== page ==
The True Costs of Visas

(note: this post was updated in 2019)

The Visa applications for China and Russia are filled out, documentation copied, and passports shipped for our Round the World trip! And now we wait for everything to come back processed with green checks. Getting everything together for the applications took quite some time. Little did I know when I booked the trip what the true costs of Visas would be.

China’s Visa Process

For China, although the application was fairly straight forward, we had to complete all of our planning in order to complete the application. This included making our reservations for our hotel and identifying the train numbers of our overnight trains. Thanks to the good folks at Marriott, where we have cashed in points for two stays, after much email back and forth and one overseas call, we received email letters confirming our stay!

The Chinese train numbers were a bit more challenging. We will arrive in Beijing, stay one night at the Marriott, take an overnight train to Xian to see the Terra Cota warriors, take the overnight train back, and then stay our fourth and final night again at the Marriott. The Chinese want to know where we are every night, which required me to research the train numbers, departures, etc. Well, thanks to a brilliant website and big kudos to the Man in Seat 61, I was able to glean all the Chinese train info I needed from his wonderful information.

China also wanted proof of our departure, which we easily provided with our airline itinerary. I thought it was funny that we had to prove we were leaving. Good thing we don’t  have any relatives in China, as we would have had to prove our relationships. I can’t imagine the paperwork involved in that endeavor!

Russia’s Visa Process

As for Russia, its application was a bit more interesting–it doesn’t ask for all the itinerary details, but Russia does want to know where we are staying and an official “Letter of Invitation.” We are staying at an AirBnB apartment, which is owned by a single Russian citizen. She is unwilling to supply us a letter of invitation, which is a required portion of the Russian application. For her to supply it, she has to go to the local police and fill in a bunch of paper work. I don’t blame her for not wanting to supply an invite.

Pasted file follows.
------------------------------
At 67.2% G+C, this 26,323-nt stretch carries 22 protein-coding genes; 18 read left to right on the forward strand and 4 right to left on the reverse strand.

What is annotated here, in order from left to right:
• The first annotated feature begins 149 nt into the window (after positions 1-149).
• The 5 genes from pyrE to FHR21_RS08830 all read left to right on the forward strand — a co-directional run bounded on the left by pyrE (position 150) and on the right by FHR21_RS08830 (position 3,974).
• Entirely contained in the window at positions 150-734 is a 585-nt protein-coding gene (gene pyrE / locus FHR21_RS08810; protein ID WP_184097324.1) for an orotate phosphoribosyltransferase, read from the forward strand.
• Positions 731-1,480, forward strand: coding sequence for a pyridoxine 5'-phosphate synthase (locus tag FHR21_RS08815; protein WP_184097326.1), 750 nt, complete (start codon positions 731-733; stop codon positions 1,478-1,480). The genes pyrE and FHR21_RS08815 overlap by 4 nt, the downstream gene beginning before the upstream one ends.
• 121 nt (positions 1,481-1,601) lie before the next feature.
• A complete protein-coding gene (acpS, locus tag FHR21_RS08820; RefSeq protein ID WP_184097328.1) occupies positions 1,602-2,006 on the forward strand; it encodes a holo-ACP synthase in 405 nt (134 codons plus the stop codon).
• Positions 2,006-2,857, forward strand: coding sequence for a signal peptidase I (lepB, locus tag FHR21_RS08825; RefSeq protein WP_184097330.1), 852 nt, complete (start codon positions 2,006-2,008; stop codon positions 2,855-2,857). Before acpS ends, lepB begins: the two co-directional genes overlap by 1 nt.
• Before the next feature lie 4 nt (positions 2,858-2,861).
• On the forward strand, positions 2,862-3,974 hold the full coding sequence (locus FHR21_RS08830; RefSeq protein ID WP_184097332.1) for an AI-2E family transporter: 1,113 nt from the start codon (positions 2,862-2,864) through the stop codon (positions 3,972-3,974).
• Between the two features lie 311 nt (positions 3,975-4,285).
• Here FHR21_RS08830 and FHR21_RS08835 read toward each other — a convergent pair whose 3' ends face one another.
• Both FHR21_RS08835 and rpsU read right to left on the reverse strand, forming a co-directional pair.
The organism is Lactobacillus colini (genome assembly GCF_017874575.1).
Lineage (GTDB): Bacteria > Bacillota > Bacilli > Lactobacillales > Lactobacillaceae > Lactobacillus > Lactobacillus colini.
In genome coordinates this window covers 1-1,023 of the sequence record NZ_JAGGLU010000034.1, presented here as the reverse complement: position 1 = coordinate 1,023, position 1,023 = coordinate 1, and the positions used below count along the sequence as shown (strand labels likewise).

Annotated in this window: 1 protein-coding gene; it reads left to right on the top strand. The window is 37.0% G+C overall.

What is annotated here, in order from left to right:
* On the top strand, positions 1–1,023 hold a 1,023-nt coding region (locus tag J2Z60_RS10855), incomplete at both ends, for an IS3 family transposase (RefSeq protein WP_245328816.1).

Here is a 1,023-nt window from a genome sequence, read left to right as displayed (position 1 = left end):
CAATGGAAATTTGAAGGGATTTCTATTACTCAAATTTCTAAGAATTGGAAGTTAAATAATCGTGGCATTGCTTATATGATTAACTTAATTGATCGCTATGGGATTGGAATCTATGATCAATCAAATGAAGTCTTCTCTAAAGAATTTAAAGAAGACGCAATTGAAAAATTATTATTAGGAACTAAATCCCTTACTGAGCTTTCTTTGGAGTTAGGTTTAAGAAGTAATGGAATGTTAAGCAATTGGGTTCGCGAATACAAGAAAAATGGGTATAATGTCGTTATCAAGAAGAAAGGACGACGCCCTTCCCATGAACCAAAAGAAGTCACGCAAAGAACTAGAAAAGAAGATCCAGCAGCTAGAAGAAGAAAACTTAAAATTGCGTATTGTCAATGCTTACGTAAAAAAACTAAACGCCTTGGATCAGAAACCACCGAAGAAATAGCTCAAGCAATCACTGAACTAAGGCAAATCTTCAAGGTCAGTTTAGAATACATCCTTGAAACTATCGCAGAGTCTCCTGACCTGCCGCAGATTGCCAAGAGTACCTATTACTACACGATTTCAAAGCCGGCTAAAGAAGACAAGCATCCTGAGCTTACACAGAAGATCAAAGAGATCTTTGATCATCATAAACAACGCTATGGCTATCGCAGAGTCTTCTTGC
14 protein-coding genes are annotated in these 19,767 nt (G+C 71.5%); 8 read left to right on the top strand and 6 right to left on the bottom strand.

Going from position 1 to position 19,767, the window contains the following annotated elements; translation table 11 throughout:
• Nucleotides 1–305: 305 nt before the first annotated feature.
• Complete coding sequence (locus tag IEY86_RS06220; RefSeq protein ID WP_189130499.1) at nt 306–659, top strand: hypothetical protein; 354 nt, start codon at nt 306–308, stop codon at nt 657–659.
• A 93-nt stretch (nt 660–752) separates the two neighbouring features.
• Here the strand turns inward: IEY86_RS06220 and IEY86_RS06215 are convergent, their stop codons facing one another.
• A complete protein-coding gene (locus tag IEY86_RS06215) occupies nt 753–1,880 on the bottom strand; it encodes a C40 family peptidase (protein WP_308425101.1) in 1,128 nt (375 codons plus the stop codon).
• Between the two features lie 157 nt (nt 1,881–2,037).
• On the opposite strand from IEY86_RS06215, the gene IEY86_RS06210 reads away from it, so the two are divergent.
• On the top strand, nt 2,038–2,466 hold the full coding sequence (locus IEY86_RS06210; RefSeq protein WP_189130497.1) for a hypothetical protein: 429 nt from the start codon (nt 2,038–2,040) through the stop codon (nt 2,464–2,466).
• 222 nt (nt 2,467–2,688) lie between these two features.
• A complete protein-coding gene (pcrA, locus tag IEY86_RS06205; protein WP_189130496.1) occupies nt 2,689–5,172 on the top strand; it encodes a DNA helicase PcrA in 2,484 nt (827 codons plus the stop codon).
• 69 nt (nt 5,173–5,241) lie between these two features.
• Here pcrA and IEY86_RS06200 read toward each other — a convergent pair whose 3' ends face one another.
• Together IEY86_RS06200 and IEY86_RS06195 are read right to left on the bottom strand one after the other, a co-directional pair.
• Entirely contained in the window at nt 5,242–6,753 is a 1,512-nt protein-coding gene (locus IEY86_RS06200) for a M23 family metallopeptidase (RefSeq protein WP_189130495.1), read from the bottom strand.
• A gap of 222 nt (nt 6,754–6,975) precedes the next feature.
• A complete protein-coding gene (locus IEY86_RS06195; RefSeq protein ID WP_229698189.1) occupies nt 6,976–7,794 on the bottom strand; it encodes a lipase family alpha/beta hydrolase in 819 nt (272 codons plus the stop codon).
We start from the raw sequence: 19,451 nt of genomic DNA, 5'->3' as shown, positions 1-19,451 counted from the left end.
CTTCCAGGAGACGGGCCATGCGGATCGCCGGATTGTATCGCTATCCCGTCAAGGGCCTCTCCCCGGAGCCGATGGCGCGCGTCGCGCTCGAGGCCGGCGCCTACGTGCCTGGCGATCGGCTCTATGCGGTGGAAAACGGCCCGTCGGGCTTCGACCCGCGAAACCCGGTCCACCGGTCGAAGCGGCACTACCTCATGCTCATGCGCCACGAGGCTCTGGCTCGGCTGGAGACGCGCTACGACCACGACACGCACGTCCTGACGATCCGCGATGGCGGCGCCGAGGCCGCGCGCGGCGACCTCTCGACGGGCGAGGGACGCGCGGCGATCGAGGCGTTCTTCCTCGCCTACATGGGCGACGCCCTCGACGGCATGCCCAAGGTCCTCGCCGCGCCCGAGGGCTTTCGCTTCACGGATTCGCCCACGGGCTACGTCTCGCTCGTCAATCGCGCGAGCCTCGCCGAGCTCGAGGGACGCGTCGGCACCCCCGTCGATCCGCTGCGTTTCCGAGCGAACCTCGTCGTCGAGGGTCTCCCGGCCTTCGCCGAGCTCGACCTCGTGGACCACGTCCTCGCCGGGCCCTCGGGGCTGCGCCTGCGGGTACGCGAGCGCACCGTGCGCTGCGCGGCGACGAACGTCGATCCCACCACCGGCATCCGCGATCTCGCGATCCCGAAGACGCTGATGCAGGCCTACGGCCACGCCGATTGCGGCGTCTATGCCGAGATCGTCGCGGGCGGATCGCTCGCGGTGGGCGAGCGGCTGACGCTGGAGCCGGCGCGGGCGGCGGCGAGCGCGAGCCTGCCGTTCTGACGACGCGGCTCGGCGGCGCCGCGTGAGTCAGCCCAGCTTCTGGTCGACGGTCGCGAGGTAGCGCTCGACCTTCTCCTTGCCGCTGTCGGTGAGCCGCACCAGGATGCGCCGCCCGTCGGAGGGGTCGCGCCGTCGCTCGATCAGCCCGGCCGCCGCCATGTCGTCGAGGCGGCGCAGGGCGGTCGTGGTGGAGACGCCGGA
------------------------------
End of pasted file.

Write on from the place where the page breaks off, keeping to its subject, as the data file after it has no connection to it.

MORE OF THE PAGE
But thank goodness for good old Russian red tape camouflaged as capitalism. For a measly $30 per person, there are many websites that will furnish an “official invitation.” It just takes a credit card and a passport number, and voila, one arrives in your email box in less than 30 seconds. The cheapest provider I found was at www.allrussiantrains.com. I paid my $90 and got three properly addressed letters in 20 seconds.

Russia also wanted to know where my husband and I both completed our secondary education. Plus, they wanted to know our current employer and two previous employers, but not necessarily the most recent. So, prior to my working at Pearson, I worked at American Express and the Florida Democratic Party. I’m not sure what Russia is looking for, but I imagine my employment at the Florida Democratic Party could raise a few eyebrows. Thus, I listed another employer.

Russia asked a few interesting questions; do we have any hazmat, biochemical, or electrical skills? Do we have mental illness? Do we belong to any organizations opposing Russia? My answers were all no, but seriously, why would you answer yes if you wanted to really enter the country? I wonder if the US asks any of these questions on its Visa applications.

Using a Visa Service

I spent the morning at Office Depot making the required copies, including some other supporting documentation. By the time it was all compiled, the stack of copies was almost a ream of paper. See the picture below.

I decided to use Travisa in order to process our Visas. They will manage the Chinese and Russian Visas for us, doing China’s first, followed by Russia’s. China’s will be done at the Chicago Consulate, and Russia’s at San Francisco’s. They normally charge about $69 per Visa per person, but AAA has a relationship with Travisa, where the processing fee is reduced to $44 per Visa per person. In addition, we had to pay the Consulate fees, the overnight mail and the signature fees.

The Breakdown of Costs

Here’s a break down of our total costs:

$90 3 (3 x $30) Russian Letters of Invitation
$132 (3 x $44) for Russian processing by Travisa
$525 (3 x $175) Russian Consulate fees
$132 (3 x $44) for Chinese processing by Travisa
$435 (3 x 145) for Chinese Consulate fees
$29 return shipping of Visas to us
$8 priority shipping of Visa to Travia
$3 signature fee
$15 copy fees
$5 photo copying

Total for Visas:
$1374.

The next time I plan a RTW trip, I’ll be sure to factor in Visas as I map out my itinerary, as the true cost of Visas put us way over our original budget.

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handsome hiking couple

Chris and Steve, the empty-nesting nomads, travel the world, one month at a time, housesitting and Airbnbing along the way. We uncover urban walks, great hikes, and vegan/vegetarian eats that other guide books miss. And we throw in a bit about Forex trading along the way.

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